Get Your Name (And Favorite Song) in a Tufa Novel


Anita Covington recently lost her husband to cancer and within two weeks was also involved in a near fatal motorcycle accident. She has massive injuries (detailed on the website) and is still in the hospital. Like so many people, Anita has no insurance. She is 62 years old. The band Tuatha Dea has organized an auction to raise money for her … Read More

The First Drop of Blood: A Dream of Dracula


It’s now possible to find gazillions of non-fiction books on Dracula, novel or historical character or cultural figure. I recommend anything by Elizabeth Miller. But in the early 70s, there was really only one:  A Dream of Dracula: In Search of the Living Dead, by Leonard Wolf. It’s a long-form meditation on what vampires and Dracula mean to people in the … Read More

Hearing Voices

A while back, Facebook friend Diana May-Waldman asked me, “When you write, do you ever get stuck in character for a little while?” My initial response was an instantaneous, “no,” but then I got to thinking about it. I write two series in first person: my Eddie LaCrosse novels, and the Firefly Witch short stories. When you write in first … Read More

Another ARC of He Drank, and Saw the Spider

So it’s time for another visual clue to some of the things you’ll find in He Drank, and Saw the Spider, the upcoming fifth Eddie LaCrosse novel.  Since I gave away two ARCs last time (due to a tie), for this caption contest I’ll give away two more.  Leave your comment by midnight Sunday, September 22 for a chance to … Read More

Guest blog: Steve McHugh on Changing Times


My friend novelist Melissa Olson put me on the track of Steve McHugh.  He’s the author of the Hellequin Chronicles series, about an immortal sorcerer who still battles evil in the modern day.  I asked him to talk a bit about how he chooses the flashback scenes for the novels, which jump back and forth through time, much like the … Read More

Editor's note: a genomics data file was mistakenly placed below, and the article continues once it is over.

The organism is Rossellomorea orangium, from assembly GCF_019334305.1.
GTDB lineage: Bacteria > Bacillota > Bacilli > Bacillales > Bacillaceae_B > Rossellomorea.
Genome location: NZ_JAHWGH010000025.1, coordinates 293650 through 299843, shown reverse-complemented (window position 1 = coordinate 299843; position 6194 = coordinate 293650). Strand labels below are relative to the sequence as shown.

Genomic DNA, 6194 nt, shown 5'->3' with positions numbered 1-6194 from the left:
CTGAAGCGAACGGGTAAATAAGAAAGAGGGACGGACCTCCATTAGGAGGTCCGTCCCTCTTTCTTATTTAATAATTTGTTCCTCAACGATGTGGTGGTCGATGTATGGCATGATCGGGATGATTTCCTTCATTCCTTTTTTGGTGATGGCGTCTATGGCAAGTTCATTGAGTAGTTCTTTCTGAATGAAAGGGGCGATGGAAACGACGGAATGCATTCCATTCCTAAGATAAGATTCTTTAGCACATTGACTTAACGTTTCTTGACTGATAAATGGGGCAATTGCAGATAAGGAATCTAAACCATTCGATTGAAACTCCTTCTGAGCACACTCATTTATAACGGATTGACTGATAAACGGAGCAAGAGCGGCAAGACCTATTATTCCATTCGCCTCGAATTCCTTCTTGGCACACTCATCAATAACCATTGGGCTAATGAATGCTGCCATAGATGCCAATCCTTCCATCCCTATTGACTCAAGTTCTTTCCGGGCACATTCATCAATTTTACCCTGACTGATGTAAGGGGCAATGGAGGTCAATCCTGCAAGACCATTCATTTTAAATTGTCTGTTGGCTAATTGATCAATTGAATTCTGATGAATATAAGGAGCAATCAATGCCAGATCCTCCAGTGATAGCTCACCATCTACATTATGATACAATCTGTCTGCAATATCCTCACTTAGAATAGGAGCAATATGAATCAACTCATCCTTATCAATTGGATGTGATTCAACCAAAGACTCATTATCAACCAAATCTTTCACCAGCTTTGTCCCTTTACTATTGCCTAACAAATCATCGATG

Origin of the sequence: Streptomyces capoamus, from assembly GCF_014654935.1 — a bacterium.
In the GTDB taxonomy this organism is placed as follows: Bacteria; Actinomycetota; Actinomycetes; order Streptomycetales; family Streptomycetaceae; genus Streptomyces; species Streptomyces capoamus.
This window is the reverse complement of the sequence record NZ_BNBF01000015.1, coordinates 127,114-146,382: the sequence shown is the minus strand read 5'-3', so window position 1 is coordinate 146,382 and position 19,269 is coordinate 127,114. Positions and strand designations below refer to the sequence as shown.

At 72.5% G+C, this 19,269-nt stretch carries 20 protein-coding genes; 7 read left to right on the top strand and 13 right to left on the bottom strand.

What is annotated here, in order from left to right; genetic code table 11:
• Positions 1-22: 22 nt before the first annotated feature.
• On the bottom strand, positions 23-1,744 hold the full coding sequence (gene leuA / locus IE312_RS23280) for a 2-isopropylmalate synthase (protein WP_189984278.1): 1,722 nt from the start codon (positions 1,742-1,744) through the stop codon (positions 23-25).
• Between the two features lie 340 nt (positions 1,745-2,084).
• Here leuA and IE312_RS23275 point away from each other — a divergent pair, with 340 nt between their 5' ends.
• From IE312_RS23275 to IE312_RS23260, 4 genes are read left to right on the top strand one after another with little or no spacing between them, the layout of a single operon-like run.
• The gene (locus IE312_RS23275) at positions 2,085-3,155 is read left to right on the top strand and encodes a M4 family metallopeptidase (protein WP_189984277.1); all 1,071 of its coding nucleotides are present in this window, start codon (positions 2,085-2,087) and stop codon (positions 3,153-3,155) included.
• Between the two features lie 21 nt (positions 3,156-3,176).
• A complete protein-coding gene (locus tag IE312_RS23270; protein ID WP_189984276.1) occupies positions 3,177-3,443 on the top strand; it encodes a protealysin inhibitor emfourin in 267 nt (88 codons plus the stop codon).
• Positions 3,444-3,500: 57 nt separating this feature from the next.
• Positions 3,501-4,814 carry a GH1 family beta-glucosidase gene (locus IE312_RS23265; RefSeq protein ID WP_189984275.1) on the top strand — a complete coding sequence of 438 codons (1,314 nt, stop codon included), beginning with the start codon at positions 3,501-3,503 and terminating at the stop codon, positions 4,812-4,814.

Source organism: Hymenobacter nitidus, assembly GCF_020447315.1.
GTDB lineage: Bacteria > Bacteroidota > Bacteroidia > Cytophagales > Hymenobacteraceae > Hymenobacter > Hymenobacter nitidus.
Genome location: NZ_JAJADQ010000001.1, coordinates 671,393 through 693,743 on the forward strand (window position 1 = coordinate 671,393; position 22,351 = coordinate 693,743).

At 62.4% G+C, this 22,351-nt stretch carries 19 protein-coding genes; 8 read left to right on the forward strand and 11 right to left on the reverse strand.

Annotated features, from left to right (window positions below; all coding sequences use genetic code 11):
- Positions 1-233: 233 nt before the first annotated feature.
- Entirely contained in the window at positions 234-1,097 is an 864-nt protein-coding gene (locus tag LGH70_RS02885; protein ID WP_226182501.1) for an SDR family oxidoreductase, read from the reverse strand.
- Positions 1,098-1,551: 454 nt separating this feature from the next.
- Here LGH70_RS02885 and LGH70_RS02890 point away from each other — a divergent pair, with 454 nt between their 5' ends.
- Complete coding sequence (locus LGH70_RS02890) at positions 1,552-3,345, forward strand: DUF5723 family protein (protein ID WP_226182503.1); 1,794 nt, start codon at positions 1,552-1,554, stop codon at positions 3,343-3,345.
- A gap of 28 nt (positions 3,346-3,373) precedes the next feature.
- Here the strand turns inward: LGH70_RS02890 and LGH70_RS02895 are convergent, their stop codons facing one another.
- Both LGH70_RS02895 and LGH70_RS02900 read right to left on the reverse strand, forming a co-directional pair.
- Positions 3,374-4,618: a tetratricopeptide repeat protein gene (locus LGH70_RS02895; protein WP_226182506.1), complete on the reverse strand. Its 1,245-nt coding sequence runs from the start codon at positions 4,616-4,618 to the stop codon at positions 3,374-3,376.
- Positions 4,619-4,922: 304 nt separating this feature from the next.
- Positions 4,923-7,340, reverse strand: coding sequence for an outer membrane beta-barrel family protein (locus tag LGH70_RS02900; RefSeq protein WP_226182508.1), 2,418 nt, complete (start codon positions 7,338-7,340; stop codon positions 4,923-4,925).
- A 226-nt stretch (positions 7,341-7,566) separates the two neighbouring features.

Don’t Get Rock Blocked


“On some nights I still believe that a car with the gas needle on empty can run about fifty more miles if you have the right music very loud on the radio.” –Hunter S. Thompson When I was a teenager–and I suspect this is true for most people reading this–music was incredibly important to me.  I didn’t play an instrument, … Read More

Second hint, and a chance to win an ARC


As I said last week, the advance reader copies (ARCs) of He Drank, and Saw the Spider are available, and they do me no good sitting in the box in my study. So below you’ll find another photographic hint about the book. And here’s the contest: the best caption (as determined by me) wins a signed ARC! So leave a … Read More

An Average Day in the Word Mines

This is what my desk looks like as I write this blog post.

A while back, I asked for blog topic suggestions, and my pal Bill Bodden actually gave me three that were related.  So I’m answering this trio of writing-related questions as one blog post.  Thanks, Bill! How much time do you spend writing in an average day? Do you set word count goals, page goals, or do you not set goals … Read More

First hint for the new Eddie LaCrosse

16 years later

Since the next Eddie LaCrosse novel, He Drank, and Saw the Spider, doesn’t come out until this winter, I thought I’d start dropping some little visual hints about it.  This picture contains a pretty obvious one: there is a sixteen-year-jump in the story. But if you can place the rest of the picture, you might also discern a few more … Read More

Evie Let Your Hair Hang Down*

(Warning: SPOILERS!) First, let’s get the criticism out of the way.  The Mummy Returns is not as good as The Mummy.  It’s repetitive, contains far too much CGI (something that would later overwhelm and derail writer-director Stephen Sommers’ career in Van Helsing), and the plot hinges on absurdities that not even genre films can easily accommodate (even I wince when … Read More